A Visit to the FRC

On Wednesday, my Survey of International Business Issues and the City of London class visited the Financial Reporting Council (FRC). I am very excited to be one of the two site leads for this visit. 

Initially, I did not know much about who the FRC is or what they do. After doing some research, I learned quite a bit. By definition, the FRC “regulates auditors, accountants and actuaries in the public interest by setting high standards of corporate governance, reporting and audit and by holding to account those responsible for delivering them.” 

In our presentation to our class, my partner first covered what the FRC does, what they are committed to, and how they are structured. Here are some of the key things he highlighted: The FRC “monitors and takes enforcement action where things do go wrong to ensure the proper operation of the market and confidence in the UK economy and the UK’s international reputation as a great place to do business.” In simpler terms, the FRC serves the public by regulating financial reporting, creating guidelines for businesses to follow with their financial reporting, and acting as a disciplinary force when these guidelines are not taken into account. They are committed to five main goals: the creation of the Audit, Reporting and Governance Authority (ARGA), protecting and improving audit and reporting quality, making company reporting fit for the future, supporting the creation of the audit of the future, and ensuring that the UK Corporate Governance and Stewardship Codes make the UK a great place to do business. These commitments emphasize the dedication the FRC has to best serve UK citizens and companies.

The FRC is structured into 4 divisions: regulatory standards, supervision, enforcement, and corporate services. Each of these serves a different yet vital purpose within the FRC. Overall, the FRC’s work in financial reporting matters as it regulates and governs one of the most important sectors of our daily lives, although many may not realize it.

After the introduction to the FRC, I provided our class with some details of current events/ other information I found interesting within the FRC. Upon my first google search into the true purpose of the FRC, I came across a very interesting and inspiring article. Published in October 2020, the FRC advertises a thought leadership paper titled “A Matter of Principles: The Future of Corporate Reporting” that primarily proposes a new financial reporting model developed on a principles-based framework for corporate reporting as a whole. The article dives into how technology has transformed people’s relationship with information, and that we must “recognize the importance of regulation in a more flexible and responsive system.” This paper was written amidst the COVID-19 pandemic and makes me wonder if this thought paper would have received any support without the struggles of remote working in this time. Some external research leads me to believe the thought paper was widely supported by the public, specifically in the proposed areas of accommodating interests of investors and other stakeholders, new reporting network, a digital first initiative, and the standardization of non-financial reporting.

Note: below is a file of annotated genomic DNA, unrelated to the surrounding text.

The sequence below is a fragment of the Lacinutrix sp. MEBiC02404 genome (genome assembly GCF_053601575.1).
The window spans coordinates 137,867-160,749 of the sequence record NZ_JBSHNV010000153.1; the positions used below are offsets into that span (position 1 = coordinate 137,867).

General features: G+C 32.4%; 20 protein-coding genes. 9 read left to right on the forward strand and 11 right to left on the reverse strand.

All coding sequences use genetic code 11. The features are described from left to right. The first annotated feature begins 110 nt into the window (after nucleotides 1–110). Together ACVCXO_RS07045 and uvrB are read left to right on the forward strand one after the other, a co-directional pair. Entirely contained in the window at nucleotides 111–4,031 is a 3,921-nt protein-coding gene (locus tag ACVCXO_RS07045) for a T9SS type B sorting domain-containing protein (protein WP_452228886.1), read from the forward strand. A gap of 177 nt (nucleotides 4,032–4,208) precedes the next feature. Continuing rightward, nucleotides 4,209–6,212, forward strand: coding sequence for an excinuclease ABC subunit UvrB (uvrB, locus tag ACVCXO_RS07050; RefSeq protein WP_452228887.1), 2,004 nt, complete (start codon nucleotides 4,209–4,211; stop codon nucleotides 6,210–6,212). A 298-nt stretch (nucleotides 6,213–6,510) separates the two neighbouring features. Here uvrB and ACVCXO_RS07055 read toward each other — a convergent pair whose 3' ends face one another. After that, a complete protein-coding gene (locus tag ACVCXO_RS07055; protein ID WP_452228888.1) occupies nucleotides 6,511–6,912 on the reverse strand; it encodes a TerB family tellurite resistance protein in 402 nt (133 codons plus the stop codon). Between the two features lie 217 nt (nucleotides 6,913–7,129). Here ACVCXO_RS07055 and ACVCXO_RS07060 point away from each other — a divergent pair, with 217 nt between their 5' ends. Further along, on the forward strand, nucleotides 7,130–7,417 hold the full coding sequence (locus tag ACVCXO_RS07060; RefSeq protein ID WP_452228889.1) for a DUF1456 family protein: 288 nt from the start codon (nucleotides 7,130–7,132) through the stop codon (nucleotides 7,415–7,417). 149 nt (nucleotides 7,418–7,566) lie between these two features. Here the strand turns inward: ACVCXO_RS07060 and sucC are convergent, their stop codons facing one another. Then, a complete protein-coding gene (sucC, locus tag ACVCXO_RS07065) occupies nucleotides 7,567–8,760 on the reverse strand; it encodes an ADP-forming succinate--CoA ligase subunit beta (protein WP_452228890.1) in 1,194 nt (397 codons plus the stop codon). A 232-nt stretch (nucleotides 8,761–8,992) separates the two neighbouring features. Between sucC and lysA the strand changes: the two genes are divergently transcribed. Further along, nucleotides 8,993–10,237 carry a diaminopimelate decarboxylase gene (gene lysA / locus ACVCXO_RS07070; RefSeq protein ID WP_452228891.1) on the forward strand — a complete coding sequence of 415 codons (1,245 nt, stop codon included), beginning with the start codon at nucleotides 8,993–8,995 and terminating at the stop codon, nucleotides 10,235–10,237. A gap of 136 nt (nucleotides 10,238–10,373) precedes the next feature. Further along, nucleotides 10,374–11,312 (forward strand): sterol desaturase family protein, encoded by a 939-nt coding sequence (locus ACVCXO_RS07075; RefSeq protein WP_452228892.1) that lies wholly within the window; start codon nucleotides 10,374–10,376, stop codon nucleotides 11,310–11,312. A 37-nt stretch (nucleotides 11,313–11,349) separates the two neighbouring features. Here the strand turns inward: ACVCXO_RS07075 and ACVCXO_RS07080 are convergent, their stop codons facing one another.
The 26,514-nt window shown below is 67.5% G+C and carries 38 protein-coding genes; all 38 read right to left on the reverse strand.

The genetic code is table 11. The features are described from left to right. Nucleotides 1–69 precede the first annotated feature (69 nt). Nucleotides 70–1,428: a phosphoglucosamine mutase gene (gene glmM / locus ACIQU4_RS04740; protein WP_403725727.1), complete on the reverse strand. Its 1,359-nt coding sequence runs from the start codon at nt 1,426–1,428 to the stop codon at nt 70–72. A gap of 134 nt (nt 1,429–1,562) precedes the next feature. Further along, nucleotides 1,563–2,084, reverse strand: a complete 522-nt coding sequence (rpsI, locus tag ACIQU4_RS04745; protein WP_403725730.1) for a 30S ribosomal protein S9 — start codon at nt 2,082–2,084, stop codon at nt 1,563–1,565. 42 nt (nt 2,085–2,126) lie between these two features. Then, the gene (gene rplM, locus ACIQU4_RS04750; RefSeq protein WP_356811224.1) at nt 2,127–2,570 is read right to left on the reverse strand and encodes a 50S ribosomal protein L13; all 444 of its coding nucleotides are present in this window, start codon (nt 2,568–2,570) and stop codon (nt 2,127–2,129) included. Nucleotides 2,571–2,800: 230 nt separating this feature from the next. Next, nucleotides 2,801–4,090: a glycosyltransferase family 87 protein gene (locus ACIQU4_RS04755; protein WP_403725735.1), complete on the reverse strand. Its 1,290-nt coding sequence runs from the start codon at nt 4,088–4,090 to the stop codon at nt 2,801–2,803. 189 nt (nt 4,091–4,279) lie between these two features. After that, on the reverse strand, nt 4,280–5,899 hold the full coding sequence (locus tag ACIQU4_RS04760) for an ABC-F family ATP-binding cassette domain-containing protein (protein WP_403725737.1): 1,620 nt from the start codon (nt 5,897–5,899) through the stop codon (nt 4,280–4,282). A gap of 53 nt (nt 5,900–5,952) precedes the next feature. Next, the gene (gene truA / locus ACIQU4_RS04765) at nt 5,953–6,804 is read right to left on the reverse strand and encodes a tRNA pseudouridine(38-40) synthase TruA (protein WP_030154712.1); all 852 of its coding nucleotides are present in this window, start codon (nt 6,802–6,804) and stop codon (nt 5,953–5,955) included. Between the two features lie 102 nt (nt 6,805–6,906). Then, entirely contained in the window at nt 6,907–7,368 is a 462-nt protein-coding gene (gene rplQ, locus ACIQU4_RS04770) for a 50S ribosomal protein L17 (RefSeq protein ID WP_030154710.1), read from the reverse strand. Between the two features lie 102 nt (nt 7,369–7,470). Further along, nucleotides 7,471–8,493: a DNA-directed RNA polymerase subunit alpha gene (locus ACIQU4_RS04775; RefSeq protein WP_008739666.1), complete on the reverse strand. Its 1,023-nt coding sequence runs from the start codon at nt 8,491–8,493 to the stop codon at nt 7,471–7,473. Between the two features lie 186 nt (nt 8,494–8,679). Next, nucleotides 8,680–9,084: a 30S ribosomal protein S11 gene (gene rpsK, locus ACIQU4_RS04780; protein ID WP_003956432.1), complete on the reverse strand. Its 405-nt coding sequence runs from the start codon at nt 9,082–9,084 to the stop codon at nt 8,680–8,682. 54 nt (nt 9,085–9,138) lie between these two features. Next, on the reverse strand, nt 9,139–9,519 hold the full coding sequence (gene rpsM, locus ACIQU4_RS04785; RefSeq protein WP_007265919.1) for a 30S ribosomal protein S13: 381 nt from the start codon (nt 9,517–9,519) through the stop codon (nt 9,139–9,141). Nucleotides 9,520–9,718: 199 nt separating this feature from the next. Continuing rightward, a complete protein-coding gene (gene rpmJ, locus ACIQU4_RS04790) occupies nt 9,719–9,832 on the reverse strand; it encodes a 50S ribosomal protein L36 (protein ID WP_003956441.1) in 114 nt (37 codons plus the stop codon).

Speaking of non-financial reporting, the thing that interested me the most was the FRC’s work on Environmental, Social, and Governance (ESG) and Climate related reporting. While this is a pressing issue brought to light primarily by people in my generation, I was shocked to see the FRC had an entire page and several articles and statements regarding these things. I informed my class of this topic by splitting it into two sections. First, I discussed the Climate Thematic Review on the FRC website. Briefly summarized, this review addresses the issue of companies being held accountable for the way in which they report their impact on climate. Companies are encouraged to consider both direct and indirect effects of their operations on climate change. An example provided of this would be through valuation of assets or depreciation rates. This is not something I have heard any companies in the US discuss, so I find it very inspiring that the UK is requiring that companies discuss this. Second, I discussed the Environmental, Social, and Governance Statement of Intent on the FRC Website. In brief, this statement of intent encourages the public and companies to understand how the actions of companies affect the societies in which they operate. Examples of this listed were understanding how companies operate, how they report on ESG, and how they are addressing this impact. Overall, this was my favorite part of my research done on the FRC. These topics are crucial to consider today and I am very pleased by the work the FRC has already done to hold companies accountable in non-financial reporting, and how they will do so moving forward.

An edit after our visit:

I am very grateful to have met with Phil Fitz-Gerald, Andrew Hyland, and Kefei Wu, three members of the FRC’s ‘Lab’ on our visit. We began the visit with an overview of the FRC and compared it to the counterparts in the US. I was surprised by the differences in regulation and enforcement in the FRC; in areas I thought would be enforced by them, it was not enforced, but in other areas where It thought an outside group would enforce it, the FRC did.

One of our main points of discussion was the ESG reporting. I was fascinated by everything they shared on this since this was where my primary research was completed. However, the most intriguing thing was about a new project the Lab is working on with Cyber, Digital, and Data risk. They fielded our questions about what we think companies do with our data, how they report it, and how digitalization changes the role of the FRC. Overall, the FRC were great hosts to us and gave an intriguing and inspiring presentation. I am very grateful I had the opportunity to represent Pitt here.